Black box warning planned for ultrasound microbubble contrast

October 8, 2007

The commercial prospects of Definity and Optison, the only two ultrasound contrast media approved for clinical use in the U.S., may be damaged if the FDA moves ahead with plans to require black box warnings for the two echocardiography agents.

The commercial prospects of Definity and Optison, the only two ultrasound contrast media approved for clinical use in the U.S., may be damaged if the FDA moves ahead with plans to require black box warnings for the two echocardiography agents.

The Wall Street Journal reported Monday (Oct. 8) that the FDA is contemplating black box notices warning physicians not to use Definity or Optison for patients with unstable angina, acute heart attack, or unstable cardiopulmonary disease. The list covers most of the patients in the U.S. for whom the ultrasound-enhancing agents are likely to be prescribed. FDA-approved indications for Definity and Optison are limited to the heart.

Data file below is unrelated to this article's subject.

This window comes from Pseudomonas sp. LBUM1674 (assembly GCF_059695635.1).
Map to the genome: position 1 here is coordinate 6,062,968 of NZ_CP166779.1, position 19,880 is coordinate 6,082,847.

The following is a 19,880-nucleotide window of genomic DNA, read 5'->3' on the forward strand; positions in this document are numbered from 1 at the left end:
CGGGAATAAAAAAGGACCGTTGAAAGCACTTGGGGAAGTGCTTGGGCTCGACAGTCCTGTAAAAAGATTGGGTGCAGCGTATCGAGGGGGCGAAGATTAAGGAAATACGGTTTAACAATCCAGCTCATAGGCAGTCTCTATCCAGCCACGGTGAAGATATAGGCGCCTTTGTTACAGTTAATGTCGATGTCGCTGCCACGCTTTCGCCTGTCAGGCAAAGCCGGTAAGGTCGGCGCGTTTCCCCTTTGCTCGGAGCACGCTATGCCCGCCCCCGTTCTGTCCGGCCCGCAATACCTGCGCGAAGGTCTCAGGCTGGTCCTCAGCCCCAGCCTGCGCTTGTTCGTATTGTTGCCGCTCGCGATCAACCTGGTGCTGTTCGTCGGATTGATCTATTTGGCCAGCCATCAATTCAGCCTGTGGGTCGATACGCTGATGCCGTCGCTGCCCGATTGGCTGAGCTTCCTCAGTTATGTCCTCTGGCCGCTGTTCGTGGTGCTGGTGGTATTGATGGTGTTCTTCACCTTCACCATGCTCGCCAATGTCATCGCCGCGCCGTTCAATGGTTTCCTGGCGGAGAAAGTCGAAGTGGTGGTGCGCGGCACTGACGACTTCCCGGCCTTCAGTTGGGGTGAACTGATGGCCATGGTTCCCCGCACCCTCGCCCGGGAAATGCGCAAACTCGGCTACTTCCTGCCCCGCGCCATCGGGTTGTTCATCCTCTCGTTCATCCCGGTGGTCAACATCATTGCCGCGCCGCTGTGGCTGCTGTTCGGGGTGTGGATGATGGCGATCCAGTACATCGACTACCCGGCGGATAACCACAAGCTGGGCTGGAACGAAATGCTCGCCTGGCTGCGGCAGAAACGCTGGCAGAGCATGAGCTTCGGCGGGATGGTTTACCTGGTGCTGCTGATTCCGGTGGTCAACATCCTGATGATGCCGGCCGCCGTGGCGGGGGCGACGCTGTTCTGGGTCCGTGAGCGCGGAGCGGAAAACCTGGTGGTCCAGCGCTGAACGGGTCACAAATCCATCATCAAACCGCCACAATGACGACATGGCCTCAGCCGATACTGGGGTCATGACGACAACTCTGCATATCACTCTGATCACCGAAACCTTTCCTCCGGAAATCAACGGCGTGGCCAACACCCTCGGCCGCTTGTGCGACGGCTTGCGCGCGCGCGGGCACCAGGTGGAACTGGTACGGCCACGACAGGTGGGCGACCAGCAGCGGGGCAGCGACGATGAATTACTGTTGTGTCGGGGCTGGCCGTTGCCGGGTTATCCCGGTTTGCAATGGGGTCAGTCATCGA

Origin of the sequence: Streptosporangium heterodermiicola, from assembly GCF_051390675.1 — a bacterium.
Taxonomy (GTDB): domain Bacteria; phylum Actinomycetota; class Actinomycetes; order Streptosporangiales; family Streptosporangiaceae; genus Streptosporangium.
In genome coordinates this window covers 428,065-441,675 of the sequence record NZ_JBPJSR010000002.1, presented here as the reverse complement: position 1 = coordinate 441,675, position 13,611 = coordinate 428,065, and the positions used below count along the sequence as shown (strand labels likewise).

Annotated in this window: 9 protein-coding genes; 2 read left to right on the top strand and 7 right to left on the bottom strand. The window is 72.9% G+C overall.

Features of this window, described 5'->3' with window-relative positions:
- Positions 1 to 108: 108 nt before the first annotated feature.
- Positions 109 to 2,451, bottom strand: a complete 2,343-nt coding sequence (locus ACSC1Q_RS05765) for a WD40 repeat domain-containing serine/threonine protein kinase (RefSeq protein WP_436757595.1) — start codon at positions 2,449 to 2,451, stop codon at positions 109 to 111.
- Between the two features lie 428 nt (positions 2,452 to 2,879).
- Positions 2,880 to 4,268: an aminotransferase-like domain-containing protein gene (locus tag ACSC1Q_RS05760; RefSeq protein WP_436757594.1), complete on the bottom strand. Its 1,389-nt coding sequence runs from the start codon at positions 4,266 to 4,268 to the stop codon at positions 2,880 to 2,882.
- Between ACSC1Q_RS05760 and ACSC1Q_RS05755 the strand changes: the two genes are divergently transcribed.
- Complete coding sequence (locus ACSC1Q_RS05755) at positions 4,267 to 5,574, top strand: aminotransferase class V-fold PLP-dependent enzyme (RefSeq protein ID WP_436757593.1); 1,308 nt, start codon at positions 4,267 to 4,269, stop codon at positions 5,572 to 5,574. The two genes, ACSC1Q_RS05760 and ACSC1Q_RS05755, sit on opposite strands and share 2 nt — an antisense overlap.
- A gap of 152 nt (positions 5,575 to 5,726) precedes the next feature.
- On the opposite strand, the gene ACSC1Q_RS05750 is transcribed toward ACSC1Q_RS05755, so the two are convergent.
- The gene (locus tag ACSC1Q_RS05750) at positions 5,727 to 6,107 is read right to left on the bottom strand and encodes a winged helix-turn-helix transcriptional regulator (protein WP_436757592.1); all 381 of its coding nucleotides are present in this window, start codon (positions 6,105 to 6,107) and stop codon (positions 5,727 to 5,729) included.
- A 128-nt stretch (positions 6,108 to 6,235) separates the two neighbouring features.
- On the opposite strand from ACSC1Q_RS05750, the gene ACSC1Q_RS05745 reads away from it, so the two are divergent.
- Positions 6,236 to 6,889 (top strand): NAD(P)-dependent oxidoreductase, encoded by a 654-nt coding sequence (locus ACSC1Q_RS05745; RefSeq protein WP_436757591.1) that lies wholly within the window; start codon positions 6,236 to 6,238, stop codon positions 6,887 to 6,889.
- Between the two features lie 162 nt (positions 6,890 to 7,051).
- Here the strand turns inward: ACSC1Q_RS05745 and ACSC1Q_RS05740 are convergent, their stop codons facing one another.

Definity and Optison are approved for numerous body applications in countries outside the U.S.

The black box warnings will be issued in response to FDA investigations of patient deaths and serious cardiovascular reactions to the microbubble contrast agents, according to the Wall Street Journal. The label will also reportedly instruct physicians to monitor patients' hearts with electrocardiograph for 30 minutes after completing the contrast-enhanced ultrasound exams.

A GE Healthcare spokesperson said the firm and FDA are discussing the label change and implementation strategy for Optison. More than one million doses of Optison have been administered with very few adverse reactions, he said.

For more information, refer to the following stories from the Diagnostic Imaging archives:

Journal Review: AIUM renews crusade to have contrast agents approved for use beyond the heart

Multislice CT and microbubble sonography target inflammation in the small bowel

Ultrasound's future in play: will radiologists remain in the picture?